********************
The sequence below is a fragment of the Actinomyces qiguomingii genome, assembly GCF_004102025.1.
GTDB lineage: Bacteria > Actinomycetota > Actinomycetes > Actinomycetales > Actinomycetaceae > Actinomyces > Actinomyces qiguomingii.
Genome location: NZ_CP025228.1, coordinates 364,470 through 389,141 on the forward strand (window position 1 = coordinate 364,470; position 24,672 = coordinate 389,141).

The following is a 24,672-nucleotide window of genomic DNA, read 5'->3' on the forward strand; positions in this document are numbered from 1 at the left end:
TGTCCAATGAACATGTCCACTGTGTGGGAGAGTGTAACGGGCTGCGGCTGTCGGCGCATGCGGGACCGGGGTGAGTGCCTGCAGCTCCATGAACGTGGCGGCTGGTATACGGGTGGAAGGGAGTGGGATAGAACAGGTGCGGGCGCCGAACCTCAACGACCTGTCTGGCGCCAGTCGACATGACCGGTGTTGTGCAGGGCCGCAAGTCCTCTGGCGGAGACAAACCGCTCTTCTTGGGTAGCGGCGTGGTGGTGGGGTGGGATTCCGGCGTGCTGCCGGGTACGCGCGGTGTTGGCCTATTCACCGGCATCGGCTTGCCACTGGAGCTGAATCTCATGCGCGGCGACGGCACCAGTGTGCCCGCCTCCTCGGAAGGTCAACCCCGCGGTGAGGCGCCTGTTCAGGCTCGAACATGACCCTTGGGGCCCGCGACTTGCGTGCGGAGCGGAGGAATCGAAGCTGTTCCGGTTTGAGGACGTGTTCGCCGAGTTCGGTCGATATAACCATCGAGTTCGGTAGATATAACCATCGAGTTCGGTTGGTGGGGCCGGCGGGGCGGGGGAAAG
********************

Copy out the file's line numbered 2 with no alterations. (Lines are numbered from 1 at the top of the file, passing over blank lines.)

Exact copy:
GTDB lineage: Bacteria > Actinomycetota > Actinomycetes > Actinomycetales > Actinomycetaceae > Actinomyces > Actinomyces qiguomingii.